What it has going for it is a pretty nifty premise, as four college kids from the University of Oregon (all somewhat stereotypical “granola” types that, let’s be honest, aren’t too hard to find out in Eugene) score themselves a grant to re-visit the site of the infamous Dyatlov Pass Incident (which is,  perhaps not so surprisingly, the title this flick was released under overseas),  a mysterious chapter in Russian history that saw a group of nine hikers meet a bizarre and grisly end in the Ural Mountains in 1959. There were numerous signs indicating that something truly inexplicable took place, but the Soviet government — not exactly known for being all that forthcoming in those days — quickly deemed that they’d all died of natural causes, and put  a tight clamp on any further flow of information.

Needless to say, this has resulted in all kinds of conspiracy theorizing over the years, with every possible explanation you can think of from an avalanche to a yeti to sudden mass hysteria/insanity to aliens being mentioned by folks who have studied the case. Psychology student Holly (played by Holly Goss) seems downright obsessed with finding out what happened, and has enlisted her camera operator/ tin-foil-hat-wearing pal Jensen (Matt Stokoe), experienced hiker/annoying bundle of testosterone Andy (Ryan Hawley), rich kid /pseudo-intellectual trail guide JP (Luke Albright) and hottie-with-a-tomboy-streak audio engineer Denise (Gemma Atkinson) to come on along on her crazy  adventure.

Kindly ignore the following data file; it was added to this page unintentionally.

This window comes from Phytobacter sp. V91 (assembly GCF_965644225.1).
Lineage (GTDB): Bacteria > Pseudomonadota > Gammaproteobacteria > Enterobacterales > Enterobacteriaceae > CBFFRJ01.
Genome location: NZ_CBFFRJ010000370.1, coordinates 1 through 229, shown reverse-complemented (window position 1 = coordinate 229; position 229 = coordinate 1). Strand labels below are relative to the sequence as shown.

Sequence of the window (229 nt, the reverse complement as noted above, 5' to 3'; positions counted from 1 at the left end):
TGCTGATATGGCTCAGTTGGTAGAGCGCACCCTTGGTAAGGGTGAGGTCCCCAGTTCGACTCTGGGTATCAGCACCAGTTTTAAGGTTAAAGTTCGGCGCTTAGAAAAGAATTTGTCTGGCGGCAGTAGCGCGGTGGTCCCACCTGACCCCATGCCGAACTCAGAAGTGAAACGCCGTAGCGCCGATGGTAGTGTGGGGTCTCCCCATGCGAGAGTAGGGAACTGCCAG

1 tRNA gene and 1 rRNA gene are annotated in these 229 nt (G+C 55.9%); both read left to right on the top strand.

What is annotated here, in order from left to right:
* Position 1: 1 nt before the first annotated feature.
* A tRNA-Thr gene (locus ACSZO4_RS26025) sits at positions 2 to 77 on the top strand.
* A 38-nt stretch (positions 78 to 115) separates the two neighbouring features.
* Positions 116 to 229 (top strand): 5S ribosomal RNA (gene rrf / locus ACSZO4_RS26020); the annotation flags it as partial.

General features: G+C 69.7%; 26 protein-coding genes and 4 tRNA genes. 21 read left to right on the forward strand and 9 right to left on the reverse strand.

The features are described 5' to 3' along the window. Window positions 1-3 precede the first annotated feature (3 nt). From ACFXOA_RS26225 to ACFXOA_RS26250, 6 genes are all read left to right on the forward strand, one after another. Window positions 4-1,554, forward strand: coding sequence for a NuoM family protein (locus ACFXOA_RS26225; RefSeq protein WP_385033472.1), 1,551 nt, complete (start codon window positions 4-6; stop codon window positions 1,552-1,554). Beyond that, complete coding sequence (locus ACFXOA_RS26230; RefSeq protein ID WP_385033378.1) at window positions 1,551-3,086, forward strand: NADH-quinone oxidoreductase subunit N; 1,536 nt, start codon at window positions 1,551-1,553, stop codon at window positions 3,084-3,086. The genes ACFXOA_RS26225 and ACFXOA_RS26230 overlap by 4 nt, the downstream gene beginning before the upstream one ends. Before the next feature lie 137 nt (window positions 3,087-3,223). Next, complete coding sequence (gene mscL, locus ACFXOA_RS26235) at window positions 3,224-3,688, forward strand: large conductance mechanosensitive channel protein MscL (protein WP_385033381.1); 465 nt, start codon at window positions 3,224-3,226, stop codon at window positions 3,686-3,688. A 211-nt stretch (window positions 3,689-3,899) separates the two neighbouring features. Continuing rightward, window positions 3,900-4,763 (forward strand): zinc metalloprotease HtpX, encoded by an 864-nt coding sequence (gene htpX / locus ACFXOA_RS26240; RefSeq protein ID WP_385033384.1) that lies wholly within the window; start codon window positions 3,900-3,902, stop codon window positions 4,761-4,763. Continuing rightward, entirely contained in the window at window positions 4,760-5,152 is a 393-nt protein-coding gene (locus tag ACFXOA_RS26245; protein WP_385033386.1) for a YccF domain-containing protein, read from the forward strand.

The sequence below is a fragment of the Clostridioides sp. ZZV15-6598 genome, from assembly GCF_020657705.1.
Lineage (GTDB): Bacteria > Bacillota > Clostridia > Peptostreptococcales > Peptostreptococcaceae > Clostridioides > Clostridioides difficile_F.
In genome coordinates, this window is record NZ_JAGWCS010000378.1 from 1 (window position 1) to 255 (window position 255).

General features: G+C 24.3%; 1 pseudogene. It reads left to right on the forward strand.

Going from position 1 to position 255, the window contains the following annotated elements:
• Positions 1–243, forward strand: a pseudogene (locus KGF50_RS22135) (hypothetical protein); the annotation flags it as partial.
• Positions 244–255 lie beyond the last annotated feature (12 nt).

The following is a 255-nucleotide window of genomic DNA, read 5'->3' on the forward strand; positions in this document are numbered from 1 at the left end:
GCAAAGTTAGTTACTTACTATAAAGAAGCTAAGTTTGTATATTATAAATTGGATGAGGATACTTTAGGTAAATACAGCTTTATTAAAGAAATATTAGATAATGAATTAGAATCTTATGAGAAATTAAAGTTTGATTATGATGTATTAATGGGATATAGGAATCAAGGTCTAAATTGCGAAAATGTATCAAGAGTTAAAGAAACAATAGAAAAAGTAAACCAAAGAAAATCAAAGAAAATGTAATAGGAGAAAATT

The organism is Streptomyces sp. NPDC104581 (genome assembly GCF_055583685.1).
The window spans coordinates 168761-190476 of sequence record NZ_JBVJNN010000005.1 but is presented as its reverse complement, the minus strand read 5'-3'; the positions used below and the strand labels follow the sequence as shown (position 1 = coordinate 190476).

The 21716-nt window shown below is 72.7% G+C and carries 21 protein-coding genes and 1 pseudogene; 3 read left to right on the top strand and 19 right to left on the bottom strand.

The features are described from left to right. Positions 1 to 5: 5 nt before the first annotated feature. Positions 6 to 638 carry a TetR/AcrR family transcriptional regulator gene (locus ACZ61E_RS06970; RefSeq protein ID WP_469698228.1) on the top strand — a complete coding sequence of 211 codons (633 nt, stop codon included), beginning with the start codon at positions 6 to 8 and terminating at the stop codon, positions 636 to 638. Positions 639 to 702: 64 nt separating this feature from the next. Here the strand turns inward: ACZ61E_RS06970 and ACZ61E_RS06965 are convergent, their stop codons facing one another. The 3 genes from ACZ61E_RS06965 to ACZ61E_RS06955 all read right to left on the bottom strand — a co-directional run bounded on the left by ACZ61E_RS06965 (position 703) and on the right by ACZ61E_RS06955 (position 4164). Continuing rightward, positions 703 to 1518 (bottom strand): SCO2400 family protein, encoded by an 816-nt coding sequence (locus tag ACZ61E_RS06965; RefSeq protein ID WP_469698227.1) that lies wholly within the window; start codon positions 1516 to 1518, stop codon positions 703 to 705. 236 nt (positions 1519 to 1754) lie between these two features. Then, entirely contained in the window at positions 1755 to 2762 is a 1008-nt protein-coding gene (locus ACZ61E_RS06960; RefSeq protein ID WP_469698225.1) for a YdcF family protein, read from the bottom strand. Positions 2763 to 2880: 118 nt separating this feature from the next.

Harlin keeps the “shaky-cam” nonsense to a minimum here, and things have a pretty professional appearance — helped in no small measure by the breathtaking authentic Russian filming locations. And the story is paced out pretty nicely and manages to keep you reasonably interested, if not exactly enthralled. But the performances are a real uneven mix, with only Albright really turning in compelling work, while Goss,who’s asked to carry most of the load here, obviously could use some more acting lessons. It probably doesn’t help much that all the characters are one-dimensional ciphers, but shit — we’ve seen that in a number of “mockumentary”-style horrors, and it’s not always such a bad thing. Here, no one really manages to rise above the “entitled hippie college kid you wouldn’t mind seeing die” level.